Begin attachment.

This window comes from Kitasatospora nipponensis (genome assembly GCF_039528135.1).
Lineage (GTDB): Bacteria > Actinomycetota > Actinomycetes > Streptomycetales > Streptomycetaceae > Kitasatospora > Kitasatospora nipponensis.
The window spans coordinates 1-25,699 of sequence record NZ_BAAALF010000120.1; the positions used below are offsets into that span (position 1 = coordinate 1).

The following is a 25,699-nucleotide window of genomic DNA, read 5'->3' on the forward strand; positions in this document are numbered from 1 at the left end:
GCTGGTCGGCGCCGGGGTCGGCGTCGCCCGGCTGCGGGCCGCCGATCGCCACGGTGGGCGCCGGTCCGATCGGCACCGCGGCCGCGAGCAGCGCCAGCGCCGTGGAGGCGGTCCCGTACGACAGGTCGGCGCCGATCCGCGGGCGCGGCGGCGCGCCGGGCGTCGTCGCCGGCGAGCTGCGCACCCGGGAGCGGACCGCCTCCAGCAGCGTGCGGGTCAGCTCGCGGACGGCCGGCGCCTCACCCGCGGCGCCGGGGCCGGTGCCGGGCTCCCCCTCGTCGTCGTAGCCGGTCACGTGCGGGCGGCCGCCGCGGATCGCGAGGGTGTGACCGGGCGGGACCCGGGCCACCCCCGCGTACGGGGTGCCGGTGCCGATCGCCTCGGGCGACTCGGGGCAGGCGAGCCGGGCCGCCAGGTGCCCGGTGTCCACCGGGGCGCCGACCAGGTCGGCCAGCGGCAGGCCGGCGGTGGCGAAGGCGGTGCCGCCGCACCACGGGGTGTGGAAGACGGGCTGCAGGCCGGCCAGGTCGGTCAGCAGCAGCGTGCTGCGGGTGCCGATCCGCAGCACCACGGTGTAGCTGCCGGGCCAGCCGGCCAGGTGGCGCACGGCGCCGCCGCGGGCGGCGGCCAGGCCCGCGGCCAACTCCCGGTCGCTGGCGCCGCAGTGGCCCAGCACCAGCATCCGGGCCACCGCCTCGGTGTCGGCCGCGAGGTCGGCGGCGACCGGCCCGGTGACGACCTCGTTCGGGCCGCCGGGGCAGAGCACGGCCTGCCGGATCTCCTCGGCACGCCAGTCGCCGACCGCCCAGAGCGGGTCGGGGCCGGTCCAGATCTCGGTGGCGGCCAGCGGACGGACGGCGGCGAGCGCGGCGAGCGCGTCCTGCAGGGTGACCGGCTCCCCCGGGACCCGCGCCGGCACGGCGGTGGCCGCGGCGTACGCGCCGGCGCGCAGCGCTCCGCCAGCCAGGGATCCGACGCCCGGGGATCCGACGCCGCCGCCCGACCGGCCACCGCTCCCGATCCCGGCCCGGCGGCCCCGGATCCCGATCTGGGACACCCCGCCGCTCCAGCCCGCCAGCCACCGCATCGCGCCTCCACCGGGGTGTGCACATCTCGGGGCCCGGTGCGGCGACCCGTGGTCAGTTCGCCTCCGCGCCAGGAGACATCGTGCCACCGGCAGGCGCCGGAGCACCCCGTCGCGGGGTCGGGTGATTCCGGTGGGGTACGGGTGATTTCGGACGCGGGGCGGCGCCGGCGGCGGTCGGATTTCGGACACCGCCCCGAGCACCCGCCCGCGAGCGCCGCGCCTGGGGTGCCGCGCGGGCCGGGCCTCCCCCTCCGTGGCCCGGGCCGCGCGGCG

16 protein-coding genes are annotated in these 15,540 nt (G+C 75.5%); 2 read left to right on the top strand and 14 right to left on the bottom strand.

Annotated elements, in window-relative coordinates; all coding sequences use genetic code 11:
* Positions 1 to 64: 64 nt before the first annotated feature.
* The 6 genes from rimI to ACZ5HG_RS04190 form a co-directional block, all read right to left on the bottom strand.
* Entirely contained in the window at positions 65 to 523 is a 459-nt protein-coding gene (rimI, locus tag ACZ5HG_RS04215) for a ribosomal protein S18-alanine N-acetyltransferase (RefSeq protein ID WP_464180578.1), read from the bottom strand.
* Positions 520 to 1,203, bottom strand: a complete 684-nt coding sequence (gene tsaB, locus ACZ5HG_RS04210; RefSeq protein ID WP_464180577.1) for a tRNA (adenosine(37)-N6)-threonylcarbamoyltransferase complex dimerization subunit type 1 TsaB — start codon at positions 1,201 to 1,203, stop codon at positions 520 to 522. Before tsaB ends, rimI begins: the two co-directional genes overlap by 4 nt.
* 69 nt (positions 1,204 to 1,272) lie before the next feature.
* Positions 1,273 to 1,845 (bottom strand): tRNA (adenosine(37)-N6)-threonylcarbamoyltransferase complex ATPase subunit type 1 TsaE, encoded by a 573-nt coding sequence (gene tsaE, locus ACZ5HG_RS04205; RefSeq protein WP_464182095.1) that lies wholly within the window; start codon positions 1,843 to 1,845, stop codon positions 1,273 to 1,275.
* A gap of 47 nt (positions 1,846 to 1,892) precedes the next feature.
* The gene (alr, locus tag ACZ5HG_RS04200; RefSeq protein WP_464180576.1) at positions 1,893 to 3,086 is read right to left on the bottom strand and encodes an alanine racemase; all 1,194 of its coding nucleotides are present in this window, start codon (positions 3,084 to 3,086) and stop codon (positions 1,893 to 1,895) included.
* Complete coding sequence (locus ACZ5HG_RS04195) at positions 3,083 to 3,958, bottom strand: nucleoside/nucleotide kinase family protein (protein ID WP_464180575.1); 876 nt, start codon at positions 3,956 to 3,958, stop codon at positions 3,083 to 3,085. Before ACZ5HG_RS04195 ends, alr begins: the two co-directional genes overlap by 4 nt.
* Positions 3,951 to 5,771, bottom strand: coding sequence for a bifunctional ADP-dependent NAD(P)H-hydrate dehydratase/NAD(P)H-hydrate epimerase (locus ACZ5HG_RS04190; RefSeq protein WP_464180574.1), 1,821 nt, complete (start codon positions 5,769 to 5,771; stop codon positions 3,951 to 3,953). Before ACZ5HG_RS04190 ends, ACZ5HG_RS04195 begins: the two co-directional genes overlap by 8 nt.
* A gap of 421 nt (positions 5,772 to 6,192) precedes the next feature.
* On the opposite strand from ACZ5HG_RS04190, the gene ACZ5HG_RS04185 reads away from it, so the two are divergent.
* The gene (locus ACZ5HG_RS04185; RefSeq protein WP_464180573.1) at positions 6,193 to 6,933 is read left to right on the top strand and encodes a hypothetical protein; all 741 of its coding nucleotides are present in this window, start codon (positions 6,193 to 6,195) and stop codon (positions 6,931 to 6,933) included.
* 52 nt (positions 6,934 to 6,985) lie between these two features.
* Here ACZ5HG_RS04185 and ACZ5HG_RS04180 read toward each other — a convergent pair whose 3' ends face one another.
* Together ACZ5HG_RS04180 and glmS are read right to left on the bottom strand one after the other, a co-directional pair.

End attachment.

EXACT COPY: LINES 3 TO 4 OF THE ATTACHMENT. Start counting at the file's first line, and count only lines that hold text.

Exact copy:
The window spans coordinates 1-25,699 of sequence record NZ_BAAALF010000120.1; the positions used below are offsets into that span (position 1 = coordinate 1).

The following is a 25,699-nucleotide window of genomic DNA, read 5'->3' on the forward strand; positions in this document are numbered from 1 at the left end: